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Publication numberUS5890396 A
Publication typeGrant
Application numberUS 08/961,861
Publication dateApr 6, 1999
Filing dateOct 31, 1997
Priority dateOct 31, 1996
Fee statusPaid
Publication number08961861, 961861, US 5890396 A, US 5890396A, US-A-5890396, US5890396 A, US5890396A
InventorsKenji Kaneko, Hiroki Tokashiki, Kazuo Tanie
Original AssigneeAgency Of Industrial Science & Technology, Ministry Of International Trade & Industry
Export CitationBiBTeX, EndNote, RefMan
External Links: USPTO, USPTO Assignment, Espacenet
Arm mechanism with independent control of position and orientation
US 5890396 A
Abstract
An arm mechanism includes a drive control mechanism that uses an end effector coordinate system and has an end effector drive control mechanism. The drive control mechanism includes an end effector rotational drive control mechanism and an end effector coordinate system translational drive control mechanism. The rotational drive control mechanism has three rotational actuators for driving end effector rotation about each axis separately. The end effector coordinate system translational drive control mechanism has an end effector coordinate system translational actuator to drive translational motion of the object. The drive control mechanism further includes an orientation maintenance mechanism that maintains the orientation of the target object on the absolute coordinate system and two absolute coordinate system translational actuators supported on the orientation maintenance mechanism for providing translational motion of the object along two orthogonal axes on the absolute coordinate system.
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Claims(6)
What is claimed is:
1. An arm mechanism with independent control of position and orientation, comprising a drive control mechanism for controlling orientation and relative position of an end effector of a robot arm to perform an operation on a target object,
said drive control mechanism having an absolute coordinate system and an end effector coordinate system that locates an origin thereof at a point on the end effector, and including an end effector drive control mechanism that supports the end effector and controls orientation and relative position of the end effector on the end effector coordinate system,
said end effector drive control mechanism including a rotational drive control mechanism that controls rotational motion of the end effector and an end effector coordinate system translational drive control mechanism that controls translational motion of the target object and is connected with the rotational drive control mechanism,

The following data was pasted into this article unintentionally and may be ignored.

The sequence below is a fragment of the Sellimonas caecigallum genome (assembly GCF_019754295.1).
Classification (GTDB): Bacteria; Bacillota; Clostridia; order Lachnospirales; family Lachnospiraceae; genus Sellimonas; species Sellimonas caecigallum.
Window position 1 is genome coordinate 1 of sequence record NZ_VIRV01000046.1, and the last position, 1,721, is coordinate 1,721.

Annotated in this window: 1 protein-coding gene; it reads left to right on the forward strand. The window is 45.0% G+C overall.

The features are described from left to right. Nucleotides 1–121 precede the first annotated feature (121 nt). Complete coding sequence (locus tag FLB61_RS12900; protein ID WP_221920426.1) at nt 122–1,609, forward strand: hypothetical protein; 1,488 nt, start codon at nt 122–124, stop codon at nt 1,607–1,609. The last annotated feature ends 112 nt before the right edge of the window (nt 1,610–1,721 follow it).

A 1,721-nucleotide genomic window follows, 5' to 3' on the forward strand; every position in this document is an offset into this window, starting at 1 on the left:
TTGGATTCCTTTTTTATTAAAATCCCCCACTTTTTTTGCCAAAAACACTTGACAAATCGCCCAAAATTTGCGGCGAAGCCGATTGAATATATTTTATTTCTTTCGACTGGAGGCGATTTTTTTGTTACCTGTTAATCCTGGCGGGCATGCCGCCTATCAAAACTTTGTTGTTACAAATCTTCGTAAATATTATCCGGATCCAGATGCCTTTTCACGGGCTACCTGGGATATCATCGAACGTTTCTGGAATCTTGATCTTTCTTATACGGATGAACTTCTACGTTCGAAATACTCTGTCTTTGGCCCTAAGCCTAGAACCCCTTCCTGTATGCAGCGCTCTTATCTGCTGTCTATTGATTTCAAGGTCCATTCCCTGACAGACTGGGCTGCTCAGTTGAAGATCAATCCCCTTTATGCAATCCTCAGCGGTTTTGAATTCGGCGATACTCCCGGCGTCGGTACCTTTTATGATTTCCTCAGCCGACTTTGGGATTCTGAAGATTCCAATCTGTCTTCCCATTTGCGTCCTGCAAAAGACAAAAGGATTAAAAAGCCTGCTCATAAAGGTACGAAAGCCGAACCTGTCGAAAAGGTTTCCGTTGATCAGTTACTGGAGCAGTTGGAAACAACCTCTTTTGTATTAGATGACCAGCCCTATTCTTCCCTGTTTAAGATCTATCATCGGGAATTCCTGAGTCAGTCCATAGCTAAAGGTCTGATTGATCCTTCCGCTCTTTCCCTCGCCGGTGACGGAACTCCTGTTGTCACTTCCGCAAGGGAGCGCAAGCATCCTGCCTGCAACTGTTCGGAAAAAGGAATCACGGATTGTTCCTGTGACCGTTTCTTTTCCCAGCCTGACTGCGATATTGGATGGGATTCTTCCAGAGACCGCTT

said rotational drive control mechanism including three rotational actuators for rotating the end effector about each axis of the end effector coordinate system,
said end effector coordinate system translational drive control mechanism including an end effector coordinate system translational actuator that effects translational motion of the target object along an end effector center axis direction of the end effector coordinate system,
said drive control mechanism further including an orientation maintenance mechanism that is connected to the end effector coordinate system translational drive control mechanism and maintains a fixed orientation of the target object on the absolute coordinate system and two absolute coordinate system translational actuators supported on the orientation maintenance mechanism,
said absolute coordinate system translational actuators effecting translational motion of the target object along two orthogonal axes on the absolute coordinate system.
2. An arm mechanism according to claim 1, wherein one coordinate axis of the end effector coordinate system coincides with the end effector center axis.
3. An arm mechanism according to claim 1, further comprising three translational sliders, one rotational slider and a table, said orientation maintenance mechanism supports the target object on the table via the three translational sliders and the one rotational slider.
4. An arm mechanism with independent control of position and orientation, comprising a drive control mechanism for controlling orientation and relative position of an end effector of a robot arm to perform an operation on a target object,
said drive control mechanism having an absolute coordinate system and an end effector coordinate system that locates an origin thereof at a point on the end effector, and including an end effector drive control mechanism that supports the end effector and controls orientation and relative position of the end effector on the end effector coordinate system,
said end effector drive control mechanism including a rotational drive control mechanism that controls rotational motion of the end effector and a translational drive control mechanism that controls translational motion of the target object and is connected with the rotational drive control mechanism,
said rotational drive control mechanism including three rotational actuators for rotating the end effector about each axis of the end effector coordinate system,
said translational drive control mechanism including three translational actuators that effect translational motion of the target object along each axis of the end effector coordinate system,
said drive control mechanism further including an orientation maintenance mechanism that is connected to the translational drive control mechanism and maintains a fixed orientation of the target object on the absolute coordinate system.
5. An arm mechanism according to claim 4, wherein one coordinate axis of the end effector coordinate system coincides with the end effector center axis.
6. An arm mechanism according to claim 4, further comprising three translational sliders, one rotational slider and a table, said orientation maintenance mechanism supports the target object on the table via the three translational sliders and the one rotational slider.